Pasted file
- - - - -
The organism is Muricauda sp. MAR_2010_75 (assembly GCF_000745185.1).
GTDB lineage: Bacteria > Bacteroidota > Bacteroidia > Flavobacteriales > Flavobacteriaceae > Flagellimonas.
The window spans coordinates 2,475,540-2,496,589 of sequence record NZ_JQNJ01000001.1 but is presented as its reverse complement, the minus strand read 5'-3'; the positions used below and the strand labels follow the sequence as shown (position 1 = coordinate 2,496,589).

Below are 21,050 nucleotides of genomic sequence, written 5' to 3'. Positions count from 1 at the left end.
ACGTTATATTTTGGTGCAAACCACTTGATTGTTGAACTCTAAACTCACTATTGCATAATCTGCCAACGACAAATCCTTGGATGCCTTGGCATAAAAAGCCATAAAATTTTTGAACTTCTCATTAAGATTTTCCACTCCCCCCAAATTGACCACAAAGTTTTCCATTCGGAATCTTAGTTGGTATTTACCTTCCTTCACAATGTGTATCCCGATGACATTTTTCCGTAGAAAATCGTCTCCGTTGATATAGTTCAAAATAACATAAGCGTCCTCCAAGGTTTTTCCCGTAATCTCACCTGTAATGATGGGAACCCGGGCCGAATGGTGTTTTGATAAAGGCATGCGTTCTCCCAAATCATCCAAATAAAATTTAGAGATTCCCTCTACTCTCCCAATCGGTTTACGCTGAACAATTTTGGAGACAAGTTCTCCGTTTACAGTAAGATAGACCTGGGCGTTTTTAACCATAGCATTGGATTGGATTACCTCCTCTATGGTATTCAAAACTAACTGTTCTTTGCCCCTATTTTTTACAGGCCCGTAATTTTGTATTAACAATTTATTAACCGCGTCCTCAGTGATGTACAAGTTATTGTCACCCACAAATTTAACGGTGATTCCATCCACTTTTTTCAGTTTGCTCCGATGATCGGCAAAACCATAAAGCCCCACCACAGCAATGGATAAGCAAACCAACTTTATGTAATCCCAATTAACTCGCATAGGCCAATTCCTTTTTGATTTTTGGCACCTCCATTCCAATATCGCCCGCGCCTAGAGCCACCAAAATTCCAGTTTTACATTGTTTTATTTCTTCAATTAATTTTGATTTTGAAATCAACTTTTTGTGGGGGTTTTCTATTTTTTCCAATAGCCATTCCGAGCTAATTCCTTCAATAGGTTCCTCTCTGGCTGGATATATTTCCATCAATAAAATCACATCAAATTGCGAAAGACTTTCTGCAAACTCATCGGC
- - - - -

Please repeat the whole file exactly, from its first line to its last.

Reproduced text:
The organism is Muricauda sp. MAR_2010_75 (assembly GCF_000745185.1).
GTDB lineage: Bacteria > Bacteroidota > Bacteroidia > Flavobacteriales > Flavobacteriaceae > Flagellimonas.
The window spans coordinates 2,475,540-2,496,589 of sequence record NZ_JQNJ01000001.1 but is presented as its reverse complement, the minus strand read 5'-3'; the positions used below and the strand labels follow the sequence as shown (position 1 = coordinate 2,496,589).

Below are 21,050 nucleotides of genomic sequence, written 5' to 3'. Positions count from 1 at the left end.
ACGTTATATTTTGGTGCAAACCACTTGATTGTTGAACTCTAAACTCACTATTGCATAATCTGCCAACGACAAATCCTTGGATGCCTTGGCATAAAAAGCCATAAAATTTTTGAACTTCTCATTAAGATTTTCCACTCCCCCCAAATTGACCACAAAGTTTTCCATTCGGAATCTTAGTTGGTATTTACCTTCCTTCACAATGTGTATCCCGATGACATTTTTCCGTAGAAAATCGTCTCCGTTGATATAGTTCAAAATAACATAAGCGTCCTCCAAGGTTTTTCCCGTAATCTCACCTGTAATGATGGGAACCCGGGCCGAATGGTGTTTTGATAAAGGCATGCGTTCTCCCAAATCATCCAAATAAAATTTAGAGATTCCCTCTACTCTCCCAATCGGTTTACGCTGAACAATTTTGGAGACAAGTTCTCCGTTTACAGTAAGATAGACCTGGGCGTTTTTAACCATAGCATTGGATTGGATTACCTCCTCTATGGTATTCAAAACTAACTGTTCTTTGCCCCTATTTTTTACAGGCCCGTAATTTTGTATTAACAATTTATTAACCGCGTCCTCAGTGATGTACAAGTTATTGTCACCCACAAATTTAACGGTGATTCCATCCACTTTTTTCAGTTTGCTCCGATGATCGGCAAAACCATAAAGCCCCACCACAGCAATGGATAAGCAAACCAACTTTATGTAATCCCAATTAACTCGCATAGGCCAATTCCTTTTTGATTTTTGGCACCTCCATTCCAATATCGCCCGCGCCTAGAGCCACCAAAATTCCAGTTTTACATTGTTTTATTTCTTCAATTAATTTTGATTTTGAAATCAACTTTTTGTGGGGGTTTTCTATTTTTTCCAATAGCCATTCCGAGCTAATTCCTTCAATAGGTTCCTCTCTGGCTGGATATATTTCCATCAATAAAATCACATCAAATTGCGAAAGACTTTCTGCAAACTCATCGGC